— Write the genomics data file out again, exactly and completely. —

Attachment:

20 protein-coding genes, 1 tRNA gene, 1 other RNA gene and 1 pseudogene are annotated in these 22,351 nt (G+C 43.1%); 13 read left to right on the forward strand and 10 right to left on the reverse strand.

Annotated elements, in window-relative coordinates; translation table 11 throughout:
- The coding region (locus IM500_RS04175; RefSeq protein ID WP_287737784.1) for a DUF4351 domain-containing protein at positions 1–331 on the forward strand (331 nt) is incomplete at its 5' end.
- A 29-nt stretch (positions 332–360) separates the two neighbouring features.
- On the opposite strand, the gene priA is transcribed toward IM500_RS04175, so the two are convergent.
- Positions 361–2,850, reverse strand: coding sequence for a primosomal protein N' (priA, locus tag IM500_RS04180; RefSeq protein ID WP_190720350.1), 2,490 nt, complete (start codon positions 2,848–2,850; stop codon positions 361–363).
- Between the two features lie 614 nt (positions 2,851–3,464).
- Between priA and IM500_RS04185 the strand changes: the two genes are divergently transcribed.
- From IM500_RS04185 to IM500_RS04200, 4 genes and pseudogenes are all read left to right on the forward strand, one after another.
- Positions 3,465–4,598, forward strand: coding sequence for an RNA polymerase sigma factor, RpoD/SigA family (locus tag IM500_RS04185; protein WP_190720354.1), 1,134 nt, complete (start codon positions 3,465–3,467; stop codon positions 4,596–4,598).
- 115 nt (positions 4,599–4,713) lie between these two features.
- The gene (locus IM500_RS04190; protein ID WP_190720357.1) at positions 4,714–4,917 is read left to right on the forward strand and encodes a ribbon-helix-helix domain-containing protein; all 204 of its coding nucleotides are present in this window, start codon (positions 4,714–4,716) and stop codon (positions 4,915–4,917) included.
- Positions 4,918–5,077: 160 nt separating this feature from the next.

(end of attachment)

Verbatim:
20 protein-coding genes, 1 tRNA gene, 1 other RNA gene and 1 pseudogene are annotated in these 22,351 nt (G+C 43.1%); 13 read left to right on the forward strand and 10 right to left on the reverse strand.

Annotated elements, in window-relative coordinates; translation table 11 throughout:
- The coding region (locus IM500_RS04175; RefSeq protein ID WP_287737784.1) for a DUF4351 domain-containing protein at positions 1–331 on the forward strand (331 nt) is incomplete at its 5' end.
- A 29-nt stretch (positions 332–360) separates the two neighbouring features.
- On the opposite strand, the gene priA is transcribed toward IM500_RS04175, so the two are convergent.
- Positions 361–2,850, reverse strand: coding sequence for a primosomal protein N' (priA, locus tag IM500_RS04180; RefSeq protein ID WP_190720350.1), 2,490 nt, complete (start codon positions 2,848–2,850; stop codon positions 361–363).
- Between the two features lie 614 nt (positions 2,851–3,464).
- Between priA and IM500_RS04185 the strand changes: the two genes are divergently transcribed.
- From IM500_RS04185 to IM500_RS04200, 4 genes and pseudogenes are all read left to right on the forward strand, one after another.
- Positions 3,465–4,598, forward strand: coding sequence for an RNA polymerase sigma factor, RpoD/SigA family (locus tag IM500_RS04185; protein WP_190720354.1), 1,134 nt, complete (start codon positions 3,465–3,467; stop codon positions 4,596–4,598).
- 115 nt (positions 4,599–4,713) lie between these two features.
- The gene (locus IM500_RS04190; protein ID WP_190720357.1) at positions 4,714–4,917 is read left to right on the forward strand and encodes a ribbon-helix-helix domain-containing protein; all 204 of its coding nucleotides are present in this window, start codon (positions 4,714–4,716) and stop codon (positions 4,915–4,917) included.
- Positions 4,918–5,077: 160 nt separating this feature from the next.